Niger: Humanitarian Aid Despite Sanctions

Niger mother and child health

A humanitarian emergency is unfolding before our very eyes in the Republic of Niger. The security situation is deteriorating dramatically, while the price of basic staple foods is continually rising, and droughts and floods are displacing families.

The sanctions imposed by the international community in response to the overthrow of the President and his government in July are further aggravating the situation for the population by preventing humanitarian actors from carrying out their work. This will have disastrous consequences that can be avoided.

In Niger, the school year starts two months later than in Switzerland. However, in October, it is likely that only a quarter of the children in emergency situations will receive school supplies. Sanctions imposed by the Economic Community of West African States (ECOWAS) are currently preventing humanitarian organisations from delivering aid to the country. Air and land routes have been closed and development aid suspended.

The resulting challenges go far beyond the lack of textbooks: basic necessities, including food and medicines, are also blocked at the borders, and a large proportion of the population has no access to healthcare. 

As is often the case, collective sanctions particularly affect the most vulnerable groups of the population. Even before the coup, UNICEF estimated that 1.5 million children under the age of 5 would be suffering from malnutrition by 2023. Emergency stocks to deal with this precarious food situation will last for another three months.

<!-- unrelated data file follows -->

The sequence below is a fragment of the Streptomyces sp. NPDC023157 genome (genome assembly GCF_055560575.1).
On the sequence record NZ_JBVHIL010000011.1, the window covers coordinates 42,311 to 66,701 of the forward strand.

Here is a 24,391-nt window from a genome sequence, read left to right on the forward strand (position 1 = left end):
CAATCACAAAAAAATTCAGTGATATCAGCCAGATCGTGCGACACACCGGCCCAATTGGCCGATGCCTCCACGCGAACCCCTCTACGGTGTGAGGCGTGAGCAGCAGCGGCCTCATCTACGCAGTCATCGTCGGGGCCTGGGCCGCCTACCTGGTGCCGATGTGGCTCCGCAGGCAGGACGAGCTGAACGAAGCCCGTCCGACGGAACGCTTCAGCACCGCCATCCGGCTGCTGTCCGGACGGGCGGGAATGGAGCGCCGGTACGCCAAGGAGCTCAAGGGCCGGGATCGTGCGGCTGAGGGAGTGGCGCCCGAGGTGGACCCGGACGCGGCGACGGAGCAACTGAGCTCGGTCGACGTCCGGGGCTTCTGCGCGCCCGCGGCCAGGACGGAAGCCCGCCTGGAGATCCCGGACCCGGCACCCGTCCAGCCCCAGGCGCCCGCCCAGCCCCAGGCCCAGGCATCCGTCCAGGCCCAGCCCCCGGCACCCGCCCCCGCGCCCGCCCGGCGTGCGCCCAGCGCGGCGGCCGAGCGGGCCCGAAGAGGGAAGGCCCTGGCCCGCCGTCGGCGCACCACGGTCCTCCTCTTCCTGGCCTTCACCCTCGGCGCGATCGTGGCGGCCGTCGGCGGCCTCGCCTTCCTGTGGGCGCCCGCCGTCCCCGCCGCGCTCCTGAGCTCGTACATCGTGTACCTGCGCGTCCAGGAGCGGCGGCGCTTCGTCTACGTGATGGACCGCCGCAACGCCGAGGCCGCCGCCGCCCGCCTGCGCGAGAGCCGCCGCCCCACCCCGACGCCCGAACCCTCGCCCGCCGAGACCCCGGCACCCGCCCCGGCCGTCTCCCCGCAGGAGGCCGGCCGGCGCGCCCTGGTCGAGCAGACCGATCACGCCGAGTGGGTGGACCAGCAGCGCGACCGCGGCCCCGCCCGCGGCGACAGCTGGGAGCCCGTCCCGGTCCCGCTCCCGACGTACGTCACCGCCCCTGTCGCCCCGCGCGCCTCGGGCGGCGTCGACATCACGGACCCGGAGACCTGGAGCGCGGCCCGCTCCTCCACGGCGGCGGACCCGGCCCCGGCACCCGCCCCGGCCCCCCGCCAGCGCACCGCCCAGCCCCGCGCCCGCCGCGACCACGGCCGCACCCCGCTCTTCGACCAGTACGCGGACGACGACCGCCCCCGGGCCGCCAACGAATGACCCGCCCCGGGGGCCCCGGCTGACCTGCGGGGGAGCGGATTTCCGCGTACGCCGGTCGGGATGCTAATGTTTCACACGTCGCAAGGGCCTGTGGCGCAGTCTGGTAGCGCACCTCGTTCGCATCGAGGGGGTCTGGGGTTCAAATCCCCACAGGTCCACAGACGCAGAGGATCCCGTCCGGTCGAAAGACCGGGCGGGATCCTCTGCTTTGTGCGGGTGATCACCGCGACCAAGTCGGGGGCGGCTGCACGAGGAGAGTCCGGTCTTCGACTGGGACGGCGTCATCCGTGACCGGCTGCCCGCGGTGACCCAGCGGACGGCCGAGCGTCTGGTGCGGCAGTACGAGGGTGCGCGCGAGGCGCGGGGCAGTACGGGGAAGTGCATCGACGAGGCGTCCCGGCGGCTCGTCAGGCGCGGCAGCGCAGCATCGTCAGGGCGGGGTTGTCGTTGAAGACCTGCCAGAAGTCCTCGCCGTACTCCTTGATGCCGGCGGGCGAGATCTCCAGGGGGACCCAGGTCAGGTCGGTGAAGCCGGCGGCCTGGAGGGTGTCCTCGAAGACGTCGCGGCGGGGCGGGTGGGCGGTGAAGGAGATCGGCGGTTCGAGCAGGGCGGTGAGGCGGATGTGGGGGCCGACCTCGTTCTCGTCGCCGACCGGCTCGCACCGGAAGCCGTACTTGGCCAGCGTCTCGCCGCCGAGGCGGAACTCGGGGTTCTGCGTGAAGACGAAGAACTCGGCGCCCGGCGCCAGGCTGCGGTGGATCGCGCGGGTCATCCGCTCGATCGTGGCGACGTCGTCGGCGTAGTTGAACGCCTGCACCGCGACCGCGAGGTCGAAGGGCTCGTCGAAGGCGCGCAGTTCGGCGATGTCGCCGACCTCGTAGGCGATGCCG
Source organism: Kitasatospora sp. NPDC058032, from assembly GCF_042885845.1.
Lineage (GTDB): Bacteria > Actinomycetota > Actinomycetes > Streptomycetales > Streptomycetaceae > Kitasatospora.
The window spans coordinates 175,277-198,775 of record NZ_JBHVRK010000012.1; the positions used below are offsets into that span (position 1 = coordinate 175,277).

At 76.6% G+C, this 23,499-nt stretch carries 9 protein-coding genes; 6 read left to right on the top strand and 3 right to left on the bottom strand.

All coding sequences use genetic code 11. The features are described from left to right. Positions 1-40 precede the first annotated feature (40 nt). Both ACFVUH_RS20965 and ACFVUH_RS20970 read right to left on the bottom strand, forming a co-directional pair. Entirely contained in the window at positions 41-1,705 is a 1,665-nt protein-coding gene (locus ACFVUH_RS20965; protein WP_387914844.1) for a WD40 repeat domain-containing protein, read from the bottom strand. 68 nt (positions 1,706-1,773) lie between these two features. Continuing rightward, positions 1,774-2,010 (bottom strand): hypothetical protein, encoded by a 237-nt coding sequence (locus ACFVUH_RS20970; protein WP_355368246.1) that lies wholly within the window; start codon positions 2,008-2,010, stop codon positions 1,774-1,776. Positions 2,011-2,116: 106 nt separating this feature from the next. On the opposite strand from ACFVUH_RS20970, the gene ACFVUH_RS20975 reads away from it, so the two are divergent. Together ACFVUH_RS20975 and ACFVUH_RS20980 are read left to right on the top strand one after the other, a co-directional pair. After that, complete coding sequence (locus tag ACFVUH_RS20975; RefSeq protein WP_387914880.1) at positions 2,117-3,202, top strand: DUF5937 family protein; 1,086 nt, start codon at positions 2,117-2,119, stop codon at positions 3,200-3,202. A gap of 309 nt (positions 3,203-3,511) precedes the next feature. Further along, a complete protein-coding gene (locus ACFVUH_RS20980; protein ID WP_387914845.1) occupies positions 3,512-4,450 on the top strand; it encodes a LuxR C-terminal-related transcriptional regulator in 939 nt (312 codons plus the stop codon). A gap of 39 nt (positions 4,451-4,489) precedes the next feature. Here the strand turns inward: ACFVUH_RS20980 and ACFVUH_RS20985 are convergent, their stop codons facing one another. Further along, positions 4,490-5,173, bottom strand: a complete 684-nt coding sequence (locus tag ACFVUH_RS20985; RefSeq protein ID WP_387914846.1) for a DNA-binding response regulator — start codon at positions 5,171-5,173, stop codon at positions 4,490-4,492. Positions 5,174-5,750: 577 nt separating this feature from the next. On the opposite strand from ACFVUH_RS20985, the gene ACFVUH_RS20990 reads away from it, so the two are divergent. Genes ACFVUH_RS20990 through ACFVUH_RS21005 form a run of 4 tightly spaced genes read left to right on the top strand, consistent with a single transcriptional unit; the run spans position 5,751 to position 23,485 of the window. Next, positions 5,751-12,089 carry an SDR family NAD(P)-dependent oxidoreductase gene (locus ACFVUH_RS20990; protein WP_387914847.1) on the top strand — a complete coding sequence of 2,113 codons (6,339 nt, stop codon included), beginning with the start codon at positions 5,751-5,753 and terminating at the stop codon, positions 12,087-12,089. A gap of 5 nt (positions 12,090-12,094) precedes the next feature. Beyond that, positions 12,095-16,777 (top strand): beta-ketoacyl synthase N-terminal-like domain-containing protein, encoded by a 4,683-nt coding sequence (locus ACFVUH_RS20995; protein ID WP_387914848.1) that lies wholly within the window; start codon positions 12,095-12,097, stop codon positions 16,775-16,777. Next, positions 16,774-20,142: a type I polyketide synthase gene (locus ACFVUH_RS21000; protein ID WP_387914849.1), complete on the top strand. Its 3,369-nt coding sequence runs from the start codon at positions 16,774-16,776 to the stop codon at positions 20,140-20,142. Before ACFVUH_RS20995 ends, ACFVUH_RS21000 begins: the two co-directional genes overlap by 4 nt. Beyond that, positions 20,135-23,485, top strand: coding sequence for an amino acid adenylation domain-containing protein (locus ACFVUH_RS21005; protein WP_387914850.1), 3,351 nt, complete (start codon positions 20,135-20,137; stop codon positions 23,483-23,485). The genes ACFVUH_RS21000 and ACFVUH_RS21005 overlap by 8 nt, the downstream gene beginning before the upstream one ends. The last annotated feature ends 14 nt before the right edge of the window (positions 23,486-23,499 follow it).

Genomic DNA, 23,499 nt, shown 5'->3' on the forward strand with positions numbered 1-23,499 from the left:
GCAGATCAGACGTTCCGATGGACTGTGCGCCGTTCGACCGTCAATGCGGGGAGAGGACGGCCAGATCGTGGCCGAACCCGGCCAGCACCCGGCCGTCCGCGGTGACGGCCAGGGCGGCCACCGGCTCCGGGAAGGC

What happens next? How can we guarantee that these children will continue to receive the support they so desperately need? Clearly, there is an urgent need for humanitarian exceptions to the sanctions imposed. 

Guarantees to be obtained

4.3 million people depend on humanitarian aid, according to the Humanitarian Response Plan 2023. If they are to continue to have access to the relevant services, the unhindered and timely transport of relief goods must be guaranteed, as must the authorisation of all the financial transactions required for this purpose. In addition, there must be assurances that NGOs and their staff run no legal risks in carrying out their work. Otherwise, they will soon be unable to respond to the emergency of Niger's children.

We join resolutely with the international NGOs represented in Niger in calling for the sanctions imposed, and those planned, to be reviewed to ensure that the emphasis is on responding in the best interests of the people of Niger. They urgently need our support. 

This text was published as an opinion article in 24heures. 

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